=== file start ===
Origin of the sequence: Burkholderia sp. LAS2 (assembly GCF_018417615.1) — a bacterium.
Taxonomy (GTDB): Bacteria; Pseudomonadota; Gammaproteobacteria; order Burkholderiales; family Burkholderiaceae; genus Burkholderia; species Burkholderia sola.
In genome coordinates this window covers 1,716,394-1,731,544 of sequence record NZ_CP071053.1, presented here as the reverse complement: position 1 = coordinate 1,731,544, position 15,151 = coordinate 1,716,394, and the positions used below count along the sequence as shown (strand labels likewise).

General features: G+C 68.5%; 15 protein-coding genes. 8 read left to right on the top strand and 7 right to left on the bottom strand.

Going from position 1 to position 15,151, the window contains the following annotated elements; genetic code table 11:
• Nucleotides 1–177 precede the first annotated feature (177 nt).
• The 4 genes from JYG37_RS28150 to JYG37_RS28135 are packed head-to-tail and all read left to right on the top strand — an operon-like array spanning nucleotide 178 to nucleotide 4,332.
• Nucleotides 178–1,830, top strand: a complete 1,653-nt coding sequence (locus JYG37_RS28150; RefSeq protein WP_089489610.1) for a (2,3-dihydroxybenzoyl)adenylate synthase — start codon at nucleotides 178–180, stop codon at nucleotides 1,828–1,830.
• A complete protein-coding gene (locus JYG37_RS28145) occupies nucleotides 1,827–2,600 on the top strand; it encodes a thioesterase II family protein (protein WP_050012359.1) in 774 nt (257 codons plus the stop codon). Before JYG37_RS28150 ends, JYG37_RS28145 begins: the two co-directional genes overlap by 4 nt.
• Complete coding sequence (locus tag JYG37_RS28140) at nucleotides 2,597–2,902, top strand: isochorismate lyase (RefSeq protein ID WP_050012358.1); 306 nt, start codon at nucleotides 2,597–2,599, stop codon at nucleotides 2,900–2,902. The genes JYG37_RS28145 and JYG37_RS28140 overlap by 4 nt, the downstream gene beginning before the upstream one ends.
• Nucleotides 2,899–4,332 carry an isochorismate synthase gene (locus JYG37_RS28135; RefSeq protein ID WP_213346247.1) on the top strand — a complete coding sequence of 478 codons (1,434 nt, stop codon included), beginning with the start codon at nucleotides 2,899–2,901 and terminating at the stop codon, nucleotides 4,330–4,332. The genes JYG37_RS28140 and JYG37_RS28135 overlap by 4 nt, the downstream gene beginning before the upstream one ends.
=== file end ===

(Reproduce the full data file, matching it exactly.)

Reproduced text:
Origin of the sequence: Burkholderia sp. LAS2 (assembly GCF_018417615.1) — a bacterium.
Taxonomy (GTDB): Bacteria; Pseudomonadota; Gammaproteobacteria; order Burkholderiales; family Burkholderiaceae; genus Burkholderia; species Burkholderia sola.
In genome coordinates this window covers 1,716,394-1,731,544 of sequence record NZ_CP071053.1, presented here as the reverse complement: position 1 = coordinate 1,731,544, position 15,151 = coordinate 1,716,394, and the positions used below count along the sequence as shown (strand labels likewise).

General features: G+C 68.5%; 15 protein-coding genes. 8 read left to right on the top strand and 7 right to left on the bottom strand.

Going from position 1 to position 15,151, the window contains the following annotated elements; genetic code table 11:
• Nucleotides 1–177 precede the first annotated feature (177 nt).
• The 4 genes from JYG37_RS28150 to JYG37_RS28135 are packed head-to-tail and all read left to right on the top strand — an operon-like array spanning nucleotide 178 to nucleotide 4,332.
• Nucleotides 178–1,830, top strand: a complete 1,653-nt coding sequence (locus JYG37_RS28150; RefSeq protein WP_089489610.1) for a (2,3-dihydroxybenzoyl)adenylate synthase — start codon at nucleotides 178–180, stop codon at nucleotides 1,828–1,830.
• A complete protein-coding gene (locus JYG37_RS28145) occupies nucleotides 1,827–2,600 on the top strand; it encodes a thioesterase II family protein (protein WP_050012359.1) in 774 nt (257 codons plus the stop codon). Before JYG37_RS28150 ends, JYG37_RS28145 begins: the two co-directional genes overlap by 4 nt.
• Complete coding sequence (locus tag JYG37_RS28140) at nucleotides 2,597–2,902, top strand: isochorismate lyase (RefSeq protein ID WP_050012358.1); 306 nt, start codon at nucleotides 2,597–2,599, stop codon at nucleotides 2,900–2,902. The genes JYG37_RS28145 and JYG37_RS28140 overlap by 4 nt, the downstream gene beginning before the upstream one ends.
• Nucleotides 2,899–4,332 carry an isochorismate synthase gene (locus JYG37_RS28135; RefSeq protein ID WP_213346247.1) on the top strand — a complete coding sequence of 478 codons (1,434 nt, stop codon included), beginning with the start codon at nucleotides 2,899–2,901 and terminating at the stop codon, nucleotides 4,330–4,332. The genes JYG37_RS28140 and JYG37_RS28135 overlap by 4 nt, the downstream gene beginning before the upstream one ends.